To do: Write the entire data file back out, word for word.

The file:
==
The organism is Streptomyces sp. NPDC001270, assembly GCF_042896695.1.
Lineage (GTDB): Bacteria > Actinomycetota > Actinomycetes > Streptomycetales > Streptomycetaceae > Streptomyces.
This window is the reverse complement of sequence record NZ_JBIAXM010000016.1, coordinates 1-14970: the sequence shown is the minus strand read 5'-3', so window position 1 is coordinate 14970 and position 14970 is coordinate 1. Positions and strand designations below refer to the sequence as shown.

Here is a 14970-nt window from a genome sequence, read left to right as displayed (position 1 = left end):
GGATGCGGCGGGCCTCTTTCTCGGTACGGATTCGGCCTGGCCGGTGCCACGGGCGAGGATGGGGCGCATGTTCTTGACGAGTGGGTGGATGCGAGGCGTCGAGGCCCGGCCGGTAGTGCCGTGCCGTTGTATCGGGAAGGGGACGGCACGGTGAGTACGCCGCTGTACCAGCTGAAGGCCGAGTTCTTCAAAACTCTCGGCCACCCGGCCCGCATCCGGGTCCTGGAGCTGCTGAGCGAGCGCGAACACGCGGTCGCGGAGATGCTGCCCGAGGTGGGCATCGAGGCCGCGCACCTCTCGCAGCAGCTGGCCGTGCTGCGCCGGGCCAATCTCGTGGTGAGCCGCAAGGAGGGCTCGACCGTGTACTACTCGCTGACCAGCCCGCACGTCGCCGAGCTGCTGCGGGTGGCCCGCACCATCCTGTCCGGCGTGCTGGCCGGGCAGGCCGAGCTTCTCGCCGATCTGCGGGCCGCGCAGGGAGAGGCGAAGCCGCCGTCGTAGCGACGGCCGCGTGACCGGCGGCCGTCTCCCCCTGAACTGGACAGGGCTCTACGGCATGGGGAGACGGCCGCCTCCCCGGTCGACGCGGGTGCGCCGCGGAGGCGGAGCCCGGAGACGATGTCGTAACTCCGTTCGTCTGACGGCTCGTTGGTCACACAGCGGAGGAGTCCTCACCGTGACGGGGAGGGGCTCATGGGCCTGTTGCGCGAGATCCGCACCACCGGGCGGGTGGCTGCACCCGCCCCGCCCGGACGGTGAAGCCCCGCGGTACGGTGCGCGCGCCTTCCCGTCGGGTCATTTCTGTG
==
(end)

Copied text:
The organism is Streptomyces sp. NPDC001270, assembly GCF_042896695.1.
Lineage (GTDB): Bacteria > Actinomycetota > Actinomycetes > Streptomycetales > Streptomycetaceae > Streptomyces.
This window is the reverse complement of sequence record NZ_JBIAXM010000016.1, coordinates 1-14970: the sequence shown is the minus strand read 5'-3', so window position 1 is coordinate 14970 and position 14970 is coordinate 1. Positions and strand designations below refer to the sequence as shown.

Here is a 14970-nt window from a genome sequence, read left to right as displayed (position 1 = left end):
GGATGCGGCGGGCCTCTTTCTCGGTACGGATTCGGCCTGGCCGGTGCCACGGGCGAGGATGGGGCGCATGTTCTTGACGAGTGGGTGGATGCGAGGCGTCGAGGCCCGGCCGGTAGTGCCGTGCCGTTGTATCGGGAAGGGGACGGCACGGTGAGTACGCCGCTGTACCAGCTGAAGGCCGAGTTCTTCAAAACTCTCGGCCACCCGGCCCGCATCCGGGTCCTGGAGCTGCTGAGCGAGCGCGAACACGCGGTCGCGGAGATGCTGCCCGAGGTGGGCATCGAGGCCGCGCACCTCTCGCAGCAGCTGGCCGTGCTGCGCCGGGCCAATCTCGTGGTGAGCCGCAAGGAGGGCTCGACCGTGTACTACTCGCTGACCAGCCCGCACGTCGCCGAGCTGCTGCGGGTGGCCCGCACCATCCTGTCCGGCGTGCTGGCCGGGCAGGCCGAGCTTCTCGCCGATCTGCGGGCCGCGCAGGGAGAGGCGAAGCCGCCGTCGTAGCGACGGCCGCGTGACCGGCGGCCGTCTCCCCCTGAACTGGACAGGGCTCTACGGCATGGGGAGACGGCCGCCTCCCCGGTCGACGCGGGTGCGCCGCGGAGGCGGAGCCCGGAGACGATGTCGTAACTCCGTTCGTCTGACGGCTCGTTGGTCACACAGCGGAGGAGTCCTCACCGTGACGGGGAGGGGCTCATGGGCCTGTTGCGCGAGATCCGCACCACCGGGCGGGTGGCTGCACCCGCCCCGCCCGGACGGTGAAGCCCCGCGGTACGGTGCGCGCGCCTTCCCGTCGGGTCATTTCTGTG